Palpable anxiety filled a room at the Center of Alliance, Solidarity and Accompaniment (CASA) in Riverhead the evening of June 17 as the “Green Light NY” bill came down to a vote on the floor of the New York State Senate.
Roughly 75 immigrants, community members and activists gathered, holding candles and locking hands in prayer as they watched a live stream of the debate and vote.
The bill, which would permit undocumented immigrants to obtain driver’s licenses, faced an uncertain future in the Senate after being passed in the state Assembly last week.
Noemi Sanchez, a coordinator at CASA, described how fear and apprehension have become the norm for so many immigrants in the community, including her daughter.
“She needs to go to the doctor, she needs to bring her baby to day care and she’s scared the police will stop her,” Ms. Sanchez said. “There are a lot of stops by the police and they call ICE and deport.”
When word came of the passage of the bill, tears streamed and the crowd of supporters in Riverhead erupted in cheers as the roll call vote resulted in a 33-29 victory. Governor Andrew Cuomo quickly signed the bill into law.
Shelter Island Police Chief Jim Read said the new legislation is a good thing, and he was joined in that assessment by his East End colleagues.
“The East End Chiefs of Police collectively have met several times with advocates for [the law] on both the North and South forks to discuss granting undocumented immigrants drivers’ licenses,” the chief told the Reporter on Monday. “In these discussions, we’ve been very clear that all persons who operate motor vehicles on our roadways need to be licensed. Properly issued driver’s licenses can increase public safety and provide the police with a valid form of identification.”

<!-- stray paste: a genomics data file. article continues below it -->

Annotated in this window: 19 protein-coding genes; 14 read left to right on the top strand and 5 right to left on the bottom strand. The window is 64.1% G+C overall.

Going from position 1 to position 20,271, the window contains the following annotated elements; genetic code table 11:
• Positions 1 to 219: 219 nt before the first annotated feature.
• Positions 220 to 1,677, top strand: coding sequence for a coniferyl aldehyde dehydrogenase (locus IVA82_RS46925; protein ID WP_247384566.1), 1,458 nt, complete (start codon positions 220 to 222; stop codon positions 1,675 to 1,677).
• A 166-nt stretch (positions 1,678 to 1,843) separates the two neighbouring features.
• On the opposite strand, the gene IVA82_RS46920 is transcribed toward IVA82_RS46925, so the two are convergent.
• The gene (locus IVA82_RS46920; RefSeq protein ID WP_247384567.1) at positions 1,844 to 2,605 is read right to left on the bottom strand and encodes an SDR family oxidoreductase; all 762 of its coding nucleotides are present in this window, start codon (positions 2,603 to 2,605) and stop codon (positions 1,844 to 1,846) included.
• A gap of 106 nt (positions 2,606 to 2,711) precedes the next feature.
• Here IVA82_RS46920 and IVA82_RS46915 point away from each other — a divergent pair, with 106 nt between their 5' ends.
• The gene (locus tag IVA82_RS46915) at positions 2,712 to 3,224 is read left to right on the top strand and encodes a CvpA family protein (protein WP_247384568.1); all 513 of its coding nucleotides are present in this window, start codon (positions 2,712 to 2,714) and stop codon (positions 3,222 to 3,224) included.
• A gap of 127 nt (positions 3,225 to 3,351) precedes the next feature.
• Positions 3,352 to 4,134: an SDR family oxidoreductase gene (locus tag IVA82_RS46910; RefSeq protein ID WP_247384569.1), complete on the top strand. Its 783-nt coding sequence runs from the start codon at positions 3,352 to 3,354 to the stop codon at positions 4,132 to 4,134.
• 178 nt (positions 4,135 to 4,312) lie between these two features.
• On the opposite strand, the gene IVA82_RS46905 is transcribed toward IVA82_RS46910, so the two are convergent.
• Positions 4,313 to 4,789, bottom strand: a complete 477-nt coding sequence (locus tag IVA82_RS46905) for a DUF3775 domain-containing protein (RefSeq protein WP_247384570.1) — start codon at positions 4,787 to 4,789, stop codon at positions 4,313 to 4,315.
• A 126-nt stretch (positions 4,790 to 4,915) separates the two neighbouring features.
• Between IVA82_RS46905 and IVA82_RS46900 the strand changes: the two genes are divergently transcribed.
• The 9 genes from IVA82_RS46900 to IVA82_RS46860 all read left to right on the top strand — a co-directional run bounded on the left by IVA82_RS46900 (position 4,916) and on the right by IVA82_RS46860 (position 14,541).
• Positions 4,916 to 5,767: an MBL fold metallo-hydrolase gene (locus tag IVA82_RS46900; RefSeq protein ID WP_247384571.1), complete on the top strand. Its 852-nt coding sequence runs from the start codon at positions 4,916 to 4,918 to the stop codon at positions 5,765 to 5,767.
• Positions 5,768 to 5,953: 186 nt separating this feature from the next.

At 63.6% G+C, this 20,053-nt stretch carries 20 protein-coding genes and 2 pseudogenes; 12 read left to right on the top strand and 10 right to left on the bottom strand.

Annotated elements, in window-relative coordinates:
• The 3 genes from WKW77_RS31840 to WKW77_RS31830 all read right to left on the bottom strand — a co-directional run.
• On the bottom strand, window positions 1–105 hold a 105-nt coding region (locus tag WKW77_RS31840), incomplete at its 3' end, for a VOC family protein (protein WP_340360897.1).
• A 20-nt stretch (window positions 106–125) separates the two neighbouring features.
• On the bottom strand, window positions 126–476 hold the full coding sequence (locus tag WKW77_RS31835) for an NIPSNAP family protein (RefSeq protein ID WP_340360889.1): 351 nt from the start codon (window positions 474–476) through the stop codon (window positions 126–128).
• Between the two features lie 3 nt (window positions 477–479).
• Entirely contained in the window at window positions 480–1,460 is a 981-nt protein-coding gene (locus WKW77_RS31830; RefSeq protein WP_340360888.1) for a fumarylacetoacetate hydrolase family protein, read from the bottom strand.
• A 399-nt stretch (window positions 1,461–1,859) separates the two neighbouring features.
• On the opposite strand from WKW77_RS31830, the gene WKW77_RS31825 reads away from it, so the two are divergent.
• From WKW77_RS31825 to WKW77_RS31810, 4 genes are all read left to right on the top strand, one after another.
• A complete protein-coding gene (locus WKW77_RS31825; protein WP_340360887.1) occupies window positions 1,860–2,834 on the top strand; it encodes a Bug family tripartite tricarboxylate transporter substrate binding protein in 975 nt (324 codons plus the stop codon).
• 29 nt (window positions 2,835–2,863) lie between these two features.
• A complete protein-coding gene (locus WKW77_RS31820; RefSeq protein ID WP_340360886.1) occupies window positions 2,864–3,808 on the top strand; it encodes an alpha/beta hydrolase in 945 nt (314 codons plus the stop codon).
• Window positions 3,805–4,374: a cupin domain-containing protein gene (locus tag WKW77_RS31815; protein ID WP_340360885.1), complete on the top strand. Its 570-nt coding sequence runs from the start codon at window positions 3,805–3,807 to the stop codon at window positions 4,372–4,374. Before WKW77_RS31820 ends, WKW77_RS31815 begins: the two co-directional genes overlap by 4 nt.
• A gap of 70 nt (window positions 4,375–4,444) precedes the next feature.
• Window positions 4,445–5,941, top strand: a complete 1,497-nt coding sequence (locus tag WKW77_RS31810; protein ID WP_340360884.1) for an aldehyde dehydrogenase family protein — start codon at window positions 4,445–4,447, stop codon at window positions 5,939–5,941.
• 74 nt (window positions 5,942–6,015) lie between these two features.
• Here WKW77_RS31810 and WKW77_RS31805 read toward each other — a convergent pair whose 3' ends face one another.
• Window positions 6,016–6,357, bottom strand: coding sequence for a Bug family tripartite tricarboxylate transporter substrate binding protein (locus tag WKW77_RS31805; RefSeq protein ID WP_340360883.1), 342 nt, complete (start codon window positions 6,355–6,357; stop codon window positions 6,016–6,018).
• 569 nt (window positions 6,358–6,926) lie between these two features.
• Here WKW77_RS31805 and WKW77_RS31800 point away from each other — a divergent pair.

Among the supporters at the Riverhead gathering was Reverend Geraldo Romo-Garcia, the bishop’s vicar for Hispanic ministry at the Episcopal Diocese of Long Island. He said the measure would result in better transportation and more opportunities, especially for those living on the East End or in rural areas upstate.
“It’s inhumane to see people cycling or walking or waiting for a bus in very, very cruel weather conditions,” he said.
That sentiment resonated with local activists, who agreed that the East End relies on a largely immigrant workforce, but doesn’t provide adequate transportation. Minerva Perez, executive director of Organización Latino-Americana of Eastern Long Island, said in an interview last week that the East End is “virtually unlivable” without a car.
Ms. Perez, Reverend Romo-Garcia and other proponents of the legislation said the law would lead to greater public safety, as more drivers would pass road tests, have vehicle inspections and obtain insurance.
The bill would allow undocumented immigrants access to “standard” drivers’ licenses, one of three types the federal government will unveil in October 2020, provided they prove their identity and pass written and road tests.
Historically, undocumented residents in New York were allowed to have driver’s licenses if they passed the required tests and proved their residency. In 2001, former governor George Pataki reversed that measure via executive order.
With the law’s passage in New York, only 13 states, the District of Columbia and Puerto Rico allow undocumented immigrants to have driver’s licenses.